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Donald Sterling goes to court over $2 billion L.A. Clippers deal

Nicole Goodkind
Nicole Goodkind

The trial to determine the fate of the Los Angeles Clippers began Monday afternoon. Donald Sterling, shunned Clippers owner, is suing his estranged wife, Rochelle Sterling, to determine whether or not she legally removed him from the trust so that former Microsoft CEO Steve Ballmer can buy the team for a record $2 billion.

The NBA banned Sterling, 80, for life earlier this year after being recorded making racist statements to his girlfriend at the time. This May it was allegedly determined by two doctors that Sterling had Alzheimer’s disease allowing his wife to legally take his name off of the trust that owns the Clippers. Sterling claims that his wife tricked him into undergoing brain scans and exams.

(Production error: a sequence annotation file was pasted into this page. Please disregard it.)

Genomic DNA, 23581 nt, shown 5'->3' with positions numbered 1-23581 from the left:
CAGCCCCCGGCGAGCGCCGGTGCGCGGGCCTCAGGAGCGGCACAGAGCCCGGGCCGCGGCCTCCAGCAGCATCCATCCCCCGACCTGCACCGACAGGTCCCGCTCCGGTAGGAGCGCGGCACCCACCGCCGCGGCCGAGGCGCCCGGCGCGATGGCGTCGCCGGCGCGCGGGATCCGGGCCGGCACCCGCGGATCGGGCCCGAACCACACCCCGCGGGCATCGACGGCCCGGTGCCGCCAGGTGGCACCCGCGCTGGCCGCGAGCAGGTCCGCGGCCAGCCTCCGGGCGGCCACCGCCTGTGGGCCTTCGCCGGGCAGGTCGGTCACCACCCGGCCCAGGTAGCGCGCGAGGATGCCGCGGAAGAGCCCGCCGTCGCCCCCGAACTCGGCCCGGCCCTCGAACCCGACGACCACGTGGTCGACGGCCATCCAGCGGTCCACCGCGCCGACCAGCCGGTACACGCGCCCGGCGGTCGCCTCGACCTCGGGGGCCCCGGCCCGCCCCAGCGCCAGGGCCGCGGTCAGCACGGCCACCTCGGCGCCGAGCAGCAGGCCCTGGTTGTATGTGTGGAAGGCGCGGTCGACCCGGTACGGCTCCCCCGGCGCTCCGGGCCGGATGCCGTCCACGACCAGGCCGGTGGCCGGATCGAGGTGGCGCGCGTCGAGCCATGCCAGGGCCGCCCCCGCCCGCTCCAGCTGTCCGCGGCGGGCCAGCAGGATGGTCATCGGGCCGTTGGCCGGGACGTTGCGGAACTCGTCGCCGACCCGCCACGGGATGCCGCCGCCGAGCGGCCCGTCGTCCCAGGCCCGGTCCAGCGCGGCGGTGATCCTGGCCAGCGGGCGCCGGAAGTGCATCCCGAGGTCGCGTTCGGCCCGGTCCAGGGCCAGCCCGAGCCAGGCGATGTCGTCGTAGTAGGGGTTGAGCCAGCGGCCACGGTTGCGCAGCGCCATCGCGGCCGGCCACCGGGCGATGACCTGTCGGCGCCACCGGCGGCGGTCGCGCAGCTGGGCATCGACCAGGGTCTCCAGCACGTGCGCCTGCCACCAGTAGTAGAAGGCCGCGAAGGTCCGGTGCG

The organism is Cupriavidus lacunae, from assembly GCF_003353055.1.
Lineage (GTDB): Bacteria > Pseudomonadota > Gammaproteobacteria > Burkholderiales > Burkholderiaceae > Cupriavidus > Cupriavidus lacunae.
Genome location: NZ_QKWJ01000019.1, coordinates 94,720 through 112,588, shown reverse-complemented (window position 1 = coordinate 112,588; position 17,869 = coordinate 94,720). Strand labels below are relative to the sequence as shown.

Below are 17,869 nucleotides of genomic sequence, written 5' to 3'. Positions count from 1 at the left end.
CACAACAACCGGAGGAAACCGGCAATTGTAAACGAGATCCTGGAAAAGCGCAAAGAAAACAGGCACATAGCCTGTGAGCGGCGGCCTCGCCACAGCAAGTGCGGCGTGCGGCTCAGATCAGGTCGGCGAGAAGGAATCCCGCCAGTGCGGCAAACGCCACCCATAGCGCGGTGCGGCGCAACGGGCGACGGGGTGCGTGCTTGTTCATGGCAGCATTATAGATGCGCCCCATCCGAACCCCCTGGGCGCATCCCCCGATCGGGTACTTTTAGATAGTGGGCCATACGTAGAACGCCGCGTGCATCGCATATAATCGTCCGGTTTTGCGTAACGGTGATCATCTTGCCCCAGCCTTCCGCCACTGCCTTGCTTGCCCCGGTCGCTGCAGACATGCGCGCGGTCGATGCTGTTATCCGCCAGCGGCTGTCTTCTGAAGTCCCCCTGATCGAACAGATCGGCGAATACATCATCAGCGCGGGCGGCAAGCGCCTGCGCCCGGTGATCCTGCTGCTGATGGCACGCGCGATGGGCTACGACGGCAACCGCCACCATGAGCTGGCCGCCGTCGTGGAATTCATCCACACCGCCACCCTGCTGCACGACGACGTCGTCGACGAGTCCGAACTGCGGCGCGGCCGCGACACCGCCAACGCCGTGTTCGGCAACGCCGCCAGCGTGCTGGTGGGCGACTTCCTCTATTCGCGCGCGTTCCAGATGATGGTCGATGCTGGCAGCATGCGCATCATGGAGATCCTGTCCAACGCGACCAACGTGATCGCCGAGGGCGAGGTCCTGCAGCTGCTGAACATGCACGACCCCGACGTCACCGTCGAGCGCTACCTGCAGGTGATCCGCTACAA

“If the judge decides that the diagnosis of Alzheimer’s is thrown out…then you get back into the mix with the NBA,” says Yahoo Finance’s Jeff Macke. “They’ve barred him from life but they haven’t had to do things like go to an owner’s vote to kick him out of the league, to force the sale and let me tell you the NBA owners do not want to make that judgment.”

The longer the deal waits, says Macke, the longer the $2 billion Steve Ballmer has offered looks aggressively high on the bid side. “They’ve created the perfect frenzy for getting a high number, remember the Clippers were worth somewhere to the south of $600 million as of January.” Part of the money, says Macke, was in order to get the deal through.

Donald Sterling bought the L.A. Clippers for $12.5 million in 1981.